Misconceptions about the identities of people who suffer from eating disorders are far too common in our society. If you were to come up with a mental image of someone with an eating disorder, what would the result be? One answer may be the widespread stereotype of a thin, white woman (assumingly cis-gendered and able-bodied too). In reality, this answer is far from the truth, with disordered eating just as common, if not more common, among Black, Indigenous, and People of Color (BIPOC). One study found that Black teenagers were 50% more likely than white teenagers to binge and purge (2). Biases among healthcare providers impact the detection of eating disorders. Another study found that people of color with food and body concerns were less likely than white participants to have been asked by a doctor about eating disorder symptoms (3). Food and body concerns are also often overlooked for men and masculine-presenting people. A bias towards women and femmes has impacted the field of eating disorders in general, from how research has been conducted to how treatment is designed. Aaron Flores (a dietitian) has created a podcast to share insight and speak to food and body image concerns among men. A lack of awareness and representation in regards to diversity, alongside biases and barriers in healthcare spaces, has resulted in many people not getting the support they need.
Misconceptions are also common in relation to eating disorder diagnoses. Anorexia tends to be the most well-known diagnosis, so it may be surprising for people to learn that binge eating disorder is three times more common than AN and BN combined (4). An important critique of the anorexia diagnosis is that it centers a “low body weight” as a part of its criteria. On the other hand, a diagnosis of atypical anorexia falls within OSFED, and is nearly identical to AN in terms of criteria apart from a focus on weight. People with atypical anorexia are much less likely to receive eating disorder treatment, even though atypical anorexia is at least two or three times more common than AN (5.6). Even in its name, “atypical” implies that this form of anorexia is not as valid in some way. Eating disorders have significant physical, mental, and emotional consequences, irrespective of one’s body size, and people who are fat have been harmed through not having their eating disorders recognized or treated effectively as a result of anti-fat bias. To read more about atypical anorexia, we recommend this article “You Don’t Look Anorexic” by Kate Siber.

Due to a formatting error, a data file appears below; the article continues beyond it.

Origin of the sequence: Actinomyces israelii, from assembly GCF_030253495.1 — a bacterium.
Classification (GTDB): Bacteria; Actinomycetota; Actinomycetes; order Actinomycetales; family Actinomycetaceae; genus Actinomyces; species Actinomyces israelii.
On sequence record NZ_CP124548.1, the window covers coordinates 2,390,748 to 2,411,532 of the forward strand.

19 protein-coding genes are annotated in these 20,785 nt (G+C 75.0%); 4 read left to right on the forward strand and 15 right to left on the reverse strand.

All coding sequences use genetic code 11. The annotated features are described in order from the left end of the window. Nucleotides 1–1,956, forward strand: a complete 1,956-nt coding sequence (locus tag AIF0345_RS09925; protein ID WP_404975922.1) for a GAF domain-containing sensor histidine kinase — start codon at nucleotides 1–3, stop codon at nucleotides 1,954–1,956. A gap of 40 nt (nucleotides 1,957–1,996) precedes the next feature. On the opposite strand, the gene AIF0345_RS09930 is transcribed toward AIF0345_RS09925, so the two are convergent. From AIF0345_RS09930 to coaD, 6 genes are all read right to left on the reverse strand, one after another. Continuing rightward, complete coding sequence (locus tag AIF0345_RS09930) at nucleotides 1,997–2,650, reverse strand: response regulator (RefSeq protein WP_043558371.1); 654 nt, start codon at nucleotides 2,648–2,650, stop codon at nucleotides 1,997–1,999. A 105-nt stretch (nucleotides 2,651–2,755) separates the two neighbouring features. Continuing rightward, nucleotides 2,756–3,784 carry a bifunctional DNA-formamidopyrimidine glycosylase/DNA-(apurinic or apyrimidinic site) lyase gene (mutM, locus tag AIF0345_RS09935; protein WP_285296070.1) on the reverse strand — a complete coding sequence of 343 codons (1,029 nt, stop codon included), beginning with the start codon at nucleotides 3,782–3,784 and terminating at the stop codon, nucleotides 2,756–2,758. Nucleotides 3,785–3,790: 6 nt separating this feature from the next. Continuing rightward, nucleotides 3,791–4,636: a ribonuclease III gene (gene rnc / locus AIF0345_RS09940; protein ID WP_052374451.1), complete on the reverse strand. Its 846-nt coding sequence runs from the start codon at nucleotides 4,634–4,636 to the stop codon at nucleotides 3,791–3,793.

Where do we go from here?
Any food, body, or movement related stressors or concerns are valid and worth being attended to. It can be incredibly hard to know where one’s patterns or behaviors fall along a “continuum” that can lead to an eating disorder, and this is where support can be so valuable. Whether you notice patterns that resemble disordered eating in yourself or in those around you, we hope this post leaves you feeling more confident in navigating these hard situations and seeking help when needed.
Economics, D. A. (2020). The social and economic cost of eating disorders in the United States of America: A report for the strategic training initiative for the prevention of eating disorders and the academy for eating disorders.
Goeree, M. S., Ham, J. C., & Iorio, D. (2011). Race, social class, and bulimia nervosa.
Becker, A. E., Franko, D. L., Speck, A., & Herzog, D. B. (2003). Ethnicity and differential access to care for eating disorder symptoms. International Journal of Eating Disorders, 33(2), 205-212.
Hudson JI, Hiripi E, Pope HG Jr, and Kessler RC. (2007). The prevalence and correlates of eating disorders in the National Comorbidity Survey Replication. Biological Psychiatry, 61(3):348-58. doi:10.1016/j.biopsych.2006.03.040.
Harrop, E.N., Mensinger, J.L., Moore, M. & Lindhorst, T. (2021). Restrictive eating disorders in higher weight persons: A systematic review of atypical anorexia nervosa prevalence and consecutive admission literature. International Journal of Eating Disorders: 54(8); 1328-1357.
Stice, E., Marti, C.N. & Rohde, P. (2013). Prevalence, Incidence, Impairment, and Course of the Proposed DSM-5 Eating Disorder Diagnoses in an 8-Year Prospective Community Study of Young Women. Journal of Abnormal Psychology: 122(2): 445-457.